Michael F. Easley

The Great Seal of the State of North Carolina Dempsey Benton

North Carolina
Department of Health and Human Services

For Release: IMMEDIATE
Date: November 8, 2007

  Contact: Mark Van Sciver

DHHS Takes Action to Improve Community Support Services;

Improve Quality/Accountability of Mental Health Services

RALEIGH – The Secretary of the North Carolina Department of Health and Human Services today announced a plan to adjust community support services for people with mental health and substance abuse issues. He said the plan will stabilize the community support side of the system, allowing the department and local management entities to focus on overall efforts to improve quality and accountability in the state’s mental health, developmental disabilities and substance abuse services system.

“This plan addresses the quality of services and overall sustainability of the community support services program,” DHHS Secretary Dempsey Benton said. “This will stabilize the community support system, which will allow us to focus on additional priorities for the good of the entire system.”

Benton said this is just one piece of an overall effort to improve mental health, developmental disabilities and substance abuse services, noting that department is working with local management entities to address priorities for the next six months.  Those priorities include:

  • Implementation of crisis service programs across the state.
  • Development of a more effective substance abuse treatment strategy for consideration in next year’s budget.
  • Focus on overall management issues, which include the statewide structure of local management entities and the development of more consistent and standardized processes across the state.

The community support service plan includes suspending the addition of new community support service providers entering the system and partial withholding of future payments to providers who in the past have performed services that were not medically necessary.

“We recognize that there are lots of good providers out there who are providing quality care; this action won’t affect them,” Benton said. “It does put some problem providers on notice that we are watching what they are doing and won’t pay for services that aren’t clinically necessary.”

The suspension of new community support service providers will last until at least July 1, 2008. Exceptions will be granted in instances where access to care – especially for substance abuse services – may be negatively affected. 

During the moratorium on new community service providers, the department will develop new rules that will improve required qualifications for new and existing providers and strengthen the department’s ability to terminate problem providers.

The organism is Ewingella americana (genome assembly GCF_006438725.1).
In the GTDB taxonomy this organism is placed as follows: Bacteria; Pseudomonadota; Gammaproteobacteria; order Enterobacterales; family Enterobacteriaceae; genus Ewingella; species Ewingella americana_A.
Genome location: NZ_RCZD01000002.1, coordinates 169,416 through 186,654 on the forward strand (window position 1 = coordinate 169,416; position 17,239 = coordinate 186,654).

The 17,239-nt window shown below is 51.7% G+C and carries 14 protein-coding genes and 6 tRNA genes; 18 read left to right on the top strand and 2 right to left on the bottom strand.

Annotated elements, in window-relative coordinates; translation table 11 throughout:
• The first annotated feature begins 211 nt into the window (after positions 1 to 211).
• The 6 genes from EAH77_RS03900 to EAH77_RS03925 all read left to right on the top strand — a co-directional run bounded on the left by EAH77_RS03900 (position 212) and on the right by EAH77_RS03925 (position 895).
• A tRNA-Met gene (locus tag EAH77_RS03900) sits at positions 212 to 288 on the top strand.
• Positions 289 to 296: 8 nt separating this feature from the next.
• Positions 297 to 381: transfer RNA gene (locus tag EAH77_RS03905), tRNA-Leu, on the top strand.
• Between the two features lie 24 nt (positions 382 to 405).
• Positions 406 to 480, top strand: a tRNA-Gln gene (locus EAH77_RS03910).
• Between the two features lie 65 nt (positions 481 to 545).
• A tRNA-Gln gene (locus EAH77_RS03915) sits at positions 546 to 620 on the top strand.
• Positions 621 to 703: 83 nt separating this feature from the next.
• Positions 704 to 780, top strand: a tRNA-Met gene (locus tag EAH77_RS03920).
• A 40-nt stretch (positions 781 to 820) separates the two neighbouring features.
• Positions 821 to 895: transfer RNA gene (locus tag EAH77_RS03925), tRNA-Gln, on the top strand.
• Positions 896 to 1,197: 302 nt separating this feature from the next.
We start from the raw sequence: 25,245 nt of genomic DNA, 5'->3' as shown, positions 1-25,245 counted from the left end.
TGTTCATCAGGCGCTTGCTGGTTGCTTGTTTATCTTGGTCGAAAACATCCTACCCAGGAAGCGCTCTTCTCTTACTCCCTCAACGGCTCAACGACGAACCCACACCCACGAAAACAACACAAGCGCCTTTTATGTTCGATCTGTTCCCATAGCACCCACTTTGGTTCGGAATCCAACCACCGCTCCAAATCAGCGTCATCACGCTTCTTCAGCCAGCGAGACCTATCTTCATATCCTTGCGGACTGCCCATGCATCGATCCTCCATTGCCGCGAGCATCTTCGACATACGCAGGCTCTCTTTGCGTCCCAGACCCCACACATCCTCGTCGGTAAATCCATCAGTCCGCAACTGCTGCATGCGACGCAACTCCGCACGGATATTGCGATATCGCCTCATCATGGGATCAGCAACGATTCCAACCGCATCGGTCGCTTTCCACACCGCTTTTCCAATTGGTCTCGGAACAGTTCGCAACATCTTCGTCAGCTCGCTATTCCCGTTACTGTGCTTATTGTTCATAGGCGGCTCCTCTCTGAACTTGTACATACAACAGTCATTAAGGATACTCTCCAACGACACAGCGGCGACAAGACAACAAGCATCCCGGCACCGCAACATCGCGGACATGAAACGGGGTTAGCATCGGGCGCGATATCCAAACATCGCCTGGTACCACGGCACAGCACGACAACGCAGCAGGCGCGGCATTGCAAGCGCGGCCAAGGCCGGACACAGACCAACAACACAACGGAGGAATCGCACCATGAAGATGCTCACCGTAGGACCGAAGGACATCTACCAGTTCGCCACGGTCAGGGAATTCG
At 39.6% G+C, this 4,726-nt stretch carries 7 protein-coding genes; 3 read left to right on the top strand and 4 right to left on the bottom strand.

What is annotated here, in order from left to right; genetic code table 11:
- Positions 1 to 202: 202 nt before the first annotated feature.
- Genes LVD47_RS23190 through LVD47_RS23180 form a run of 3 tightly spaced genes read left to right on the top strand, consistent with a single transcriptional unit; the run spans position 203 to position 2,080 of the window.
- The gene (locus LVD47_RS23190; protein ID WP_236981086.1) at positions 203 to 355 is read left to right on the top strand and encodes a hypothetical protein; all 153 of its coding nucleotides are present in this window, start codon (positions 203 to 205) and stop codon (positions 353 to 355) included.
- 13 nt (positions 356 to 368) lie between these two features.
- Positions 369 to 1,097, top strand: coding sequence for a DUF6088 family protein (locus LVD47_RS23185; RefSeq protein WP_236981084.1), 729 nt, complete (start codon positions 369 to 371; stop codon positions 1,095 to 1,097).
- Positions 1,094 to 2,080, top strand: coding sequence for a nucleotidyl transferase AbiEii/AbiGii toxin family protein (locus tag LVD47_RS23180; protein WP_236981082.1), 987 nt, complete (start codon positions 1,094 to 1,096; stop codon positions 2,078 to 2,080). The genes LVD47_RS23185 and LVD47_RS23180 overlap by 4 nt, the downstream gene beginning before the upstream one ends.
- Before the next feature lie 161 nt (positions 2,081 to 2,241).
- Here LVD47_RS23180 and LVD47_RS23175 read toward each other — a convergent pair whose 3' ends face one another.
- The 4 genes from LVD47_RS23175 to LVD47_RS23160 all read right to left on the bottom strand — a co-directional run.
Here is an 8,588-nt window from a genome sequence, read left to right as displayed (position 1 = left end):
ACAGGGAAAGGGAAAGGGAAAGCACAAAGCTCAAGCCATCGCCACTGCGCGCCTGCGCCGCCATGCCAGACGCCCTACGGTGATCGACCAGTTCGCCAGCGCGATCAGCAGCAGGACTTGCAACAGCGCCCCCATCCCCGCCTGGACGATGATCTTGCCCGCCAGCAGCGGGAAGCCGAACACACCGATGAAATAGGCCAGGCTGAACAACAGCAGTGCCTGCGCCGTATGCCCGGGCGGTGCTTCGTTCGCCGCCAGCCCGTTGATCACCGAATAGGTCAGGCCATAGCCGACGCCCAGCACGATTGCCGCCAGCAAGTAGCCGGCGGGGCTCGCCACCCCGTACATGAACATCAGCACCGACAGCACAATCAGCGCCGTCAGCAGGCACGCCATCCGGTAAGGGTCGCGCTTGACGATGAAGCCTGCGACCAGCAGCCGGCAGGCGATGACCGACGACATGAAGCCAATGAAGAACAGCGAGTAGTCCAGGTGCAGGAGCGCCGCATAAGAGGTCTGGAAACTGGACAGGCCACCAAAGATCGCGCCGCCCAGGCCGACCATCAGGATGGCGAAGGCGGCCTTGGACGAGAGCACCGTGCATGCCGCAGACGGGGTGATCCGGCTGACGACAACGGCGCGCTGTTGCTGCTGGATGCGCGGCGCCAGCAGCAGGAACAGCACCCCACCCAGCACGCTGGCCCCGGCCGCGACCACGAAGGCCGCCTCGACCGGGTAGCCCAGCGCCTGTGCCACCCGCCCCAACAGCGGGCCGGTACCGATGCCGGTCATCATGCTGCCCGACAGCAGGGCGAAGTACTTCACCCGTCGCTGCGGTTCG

Post-payment reviews of community service providers have identified 185 agencies that have provided services that were not medically necessary. Those providers must develop correction action plans to ensure that doesn’t happen in the future and to improve their quality of services.  They also must pay back dollars that were used inappropriately. Until they do so, the department will withhold 10 percent of their future payments.

Additional parts of the community support services improvement plan include:

  • Producing provider profile reports so that consumers and their families can be better judges of the quality of services.
  • Continuing to conduct medical record reviews and post payment clinical reviews to identify any other inappropriate payments.
  • Sanctioning providers, including termination, for unacceptable services and continued problems.

Community Support is a key service in North Carolina’s new community mental health and substance abuse service array that aims to serve consumers in their home communities and avoid the need for disruptive and costly inpatient care. Launched in March 2006, Community Support provides assistance in living skills with an objective of helping recipients achieve autonomy and stability.

Last month, the department announced the first stage of the community service improvement plan – proposed new definitions for the services.  Those changes, which are in a 45-day public comment period, include:

  • An emphatic statement that Community Support is a rehabilitative treatment service and not a social support, recreational or mentoring program.
  • Clarification as to which activities are covered by the program.
  • Clarification of the role and functions of a “Qualified Professional” and a lesser-trained “Associate/Paraprofessional.”
  • Requirements of minimum percentages of the service that must be provided by the “Qualified Professional.”

For the full list of new Community Support service definitions, log onto http://www.ncdhhs.gov/dma/mp/proposedmp.htm.



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Debbie Crane